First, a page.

So come to the rescue rootsmap.com .  This is an on-line paid for service that provides a map and data matching the criteria I mentioned above.  So here we have it, with the added bonus of Scotland.  Note that if you click on an image you will get a higher resolution view. 


An advantage of the rootsmap.com web site is that it can also determine if there are any surname matches in Ireland; it uses the Griffith's Valuation 1847 -1864 to achieve the results.  Unfortunately my TIMMINS surname is not currently in their database.

I have other options to find out any Ireland/Eire Timmins':
  • FamilySearch - for Timmins born in Ireland between 1788 and 1860 there are 1031 matches.
  • Ancestry - for Timmins in the Griffiths Valuation gives 218 matches.
  • Ask About Ireland - the raw data for Timmins in Griffiths Valuation gives 263 matches; this search also includes the Landlord which skews the result, also it does not take into account one person renting more than one piece of land.
  • Irish Times - this gives a more precise figure of 121 matches, plus more valuable information on alternate names, also the households in each county and parish.
The Irish Times site is by far the best resource for searching any potential Irish surname connection.  So from the Irish Times:

The top 4 counties in Ireland for the Timmins surname are:
Carlow 37
Wicklow 21
Kildare 15
Cavan 10

Surname and alternative numbers are:
Timmins121
Timmons67
Timmon11
Timmin4
Timmonds1

Other alternative name given are: 
Timins, Timmans, Tymanns,  Ó Tiomáin (Wicklow), Mac Toimín (Mayo).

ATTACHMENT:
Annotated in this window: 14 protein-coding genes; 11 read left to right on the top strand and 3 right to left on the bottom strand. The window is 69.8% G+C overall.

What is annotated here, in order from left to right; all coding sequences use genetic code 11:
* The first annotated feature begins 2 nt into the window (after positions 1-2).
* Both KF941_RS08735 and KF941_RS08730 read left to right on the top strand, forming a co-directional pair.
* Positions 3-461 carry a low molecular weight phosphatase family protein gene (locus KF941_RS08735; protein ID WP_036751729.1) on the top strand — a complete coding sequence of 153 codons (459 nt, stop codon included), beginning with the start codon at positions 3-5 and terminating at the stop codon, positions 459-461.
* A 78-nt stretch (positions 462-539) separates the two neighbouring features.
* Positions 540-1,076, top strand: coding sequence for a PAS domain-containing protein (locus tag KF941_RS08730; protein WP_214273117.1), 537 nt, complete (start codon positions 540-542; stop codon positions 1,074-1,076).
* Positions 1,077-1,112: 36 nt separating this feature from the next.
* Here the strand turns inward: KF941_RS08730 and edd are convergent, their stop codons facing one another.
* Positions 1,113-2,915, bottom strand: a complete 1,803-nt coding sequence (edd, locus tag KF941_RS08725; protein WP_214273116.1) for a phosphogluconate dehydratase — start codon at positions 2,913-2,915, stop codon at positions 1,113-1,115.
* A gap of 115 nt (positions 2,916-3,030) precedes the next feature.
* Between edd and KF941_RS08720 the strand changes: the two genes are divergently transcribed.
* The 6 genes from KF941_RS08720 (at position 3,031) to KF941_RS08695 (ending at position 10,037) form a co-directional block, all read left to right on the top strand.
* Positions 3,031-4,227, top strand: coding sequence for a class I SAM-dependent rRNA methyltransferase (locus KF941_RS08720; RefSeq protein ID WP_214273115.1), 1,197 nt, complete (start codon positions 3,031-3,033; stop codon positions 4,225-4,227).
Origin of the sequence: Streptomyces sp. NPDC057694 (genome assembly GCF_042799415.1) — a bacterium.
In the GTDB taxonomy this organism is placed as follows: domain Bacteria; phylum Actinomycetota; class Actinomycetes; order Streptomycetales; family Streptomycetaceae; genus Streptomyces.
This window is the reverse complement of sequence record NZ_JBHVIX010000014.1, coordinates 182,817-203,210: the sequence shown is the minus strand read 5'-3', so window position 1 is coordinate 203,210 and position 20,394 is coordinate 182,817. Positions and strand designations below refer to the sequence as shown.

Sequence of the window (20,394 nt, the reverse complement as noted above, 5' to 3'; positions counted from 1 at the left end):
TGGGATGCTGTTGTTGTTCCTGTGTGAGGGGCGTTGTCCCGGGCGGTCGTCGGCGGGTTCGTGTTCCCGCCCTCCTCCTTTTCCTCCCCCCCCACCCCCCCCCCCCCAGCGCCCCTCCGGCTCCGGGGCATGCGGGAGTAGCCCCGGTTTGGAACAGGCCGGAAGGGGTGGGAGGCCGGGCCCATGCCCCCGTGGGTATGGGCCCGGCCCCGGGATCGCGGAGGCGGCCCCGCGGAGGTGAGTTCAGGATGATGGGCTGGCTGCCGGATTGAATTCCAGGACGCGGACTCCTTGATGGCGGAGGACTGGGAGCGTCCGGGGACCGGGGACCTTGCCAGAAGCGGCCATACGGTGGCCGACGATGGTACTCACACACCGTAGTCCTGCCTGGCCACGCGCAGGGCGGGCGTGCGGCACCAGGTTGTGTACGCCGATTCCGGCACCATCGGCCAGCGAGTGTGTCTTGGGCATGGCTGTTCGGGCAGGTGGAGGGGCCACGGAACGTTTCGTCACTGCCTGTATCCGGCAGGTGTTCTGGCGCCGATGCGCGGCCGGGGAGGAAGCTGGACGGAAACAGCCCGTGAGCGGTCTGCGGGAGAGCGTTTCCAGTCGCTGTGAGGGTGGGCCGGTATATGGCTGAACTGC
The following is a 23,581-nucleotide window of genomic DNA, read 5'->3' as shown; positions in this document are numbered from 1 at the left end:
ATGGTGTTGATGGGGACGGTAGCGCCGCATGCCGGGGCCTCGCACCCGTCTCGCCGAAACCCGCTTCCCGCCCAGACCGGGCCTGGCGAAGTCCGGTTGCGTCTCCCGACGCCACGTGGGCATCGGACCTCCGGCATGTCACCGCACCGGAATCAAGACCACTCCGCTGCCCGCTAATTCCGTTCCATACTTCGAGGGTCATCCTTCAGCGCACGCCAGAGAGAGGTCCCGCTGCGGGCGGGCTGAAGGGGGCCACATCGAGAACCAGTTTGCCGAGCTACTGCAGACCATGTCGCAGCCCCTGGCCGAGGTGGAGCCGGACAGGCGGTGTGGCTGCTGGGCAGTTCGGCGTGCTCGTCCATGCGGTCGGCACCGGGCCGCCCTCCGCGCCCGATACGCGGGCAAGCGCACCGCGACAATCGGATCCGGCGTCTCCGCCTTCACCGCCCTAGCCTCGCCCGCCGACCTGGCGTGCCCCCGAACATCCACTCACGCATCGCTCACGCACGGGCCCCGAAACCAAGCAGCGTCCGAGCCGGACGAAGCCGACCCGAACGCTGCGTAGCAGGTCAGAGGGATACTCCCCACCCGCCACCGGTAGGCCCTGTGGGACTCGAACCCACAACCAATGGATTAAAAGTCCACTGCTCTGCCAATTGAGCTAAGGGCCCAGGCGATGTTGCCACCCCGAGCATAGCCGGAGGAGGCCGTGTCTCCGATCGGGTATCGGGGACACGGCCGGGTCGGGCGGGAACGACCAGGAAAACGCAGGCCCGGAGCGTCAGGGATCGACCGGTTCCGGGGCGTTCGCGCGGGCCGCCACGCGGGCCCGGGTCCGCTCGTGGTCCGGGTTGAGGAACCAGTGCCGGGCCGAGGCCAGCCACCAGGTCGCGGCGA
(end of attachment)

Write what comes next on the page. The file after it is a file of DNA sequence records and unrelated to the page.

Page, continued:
Leaving Ireland behind for a while I need to look at the more dense population of Timmins in the West Midlands (Staffordshire and Worcestershire) to see if I can narrow down the parishes they frequented.

I just happened to glance up at my CD genealogy collection and spotted a programme that I had forgotten about - Surname Atlas by Archer Software - I purchased it back in 2003, this is exactly what I need.  
"The British 19th Century Surname Atlas is a fully interactive CD-Rom product that allows you to plot floodfill-style distribution maps for all of the surnames and forenames found in the 1881 census of England, Scotland and Wales."
So I run the software and get 2,414 matches, not quite as many matches as Ancestry?  But here we have the Counties that I am interested in together with the data.


Next I want to display the results by Parish, it can't achieve this but it can provide the Poor Law Union breakdown.
"Poor Law Unions were set up in England & Wales following the passing of the Poor Law amendment Act in 1834. The same areas were also used for civil registration and the collection of the 19th century census. They generally contain between 5 and 20 (civil) parishes. The system was less well developed in Scotland and the program only supports mapping by poor law union for England & Wales" 

The density of Timmins' in the Dudley Poor Law Union would appear to indicate that the surname could have established itself here at an early stage.  More investigation into this will follow in my next blog post.

Just as I thought that I had finished another thought popped into my head "Google British Surnames".  Yet more information.................. rather than copy and paste it here I will let you click on the links and explore my surname further at these web sites.  In fact why not explore your own!

gbnames - the Great Britain Family Names Profiling website which presents the findings of a project based at University College London (UCL) that is investigating the distribution of surnames in Great Britain, both current and historic.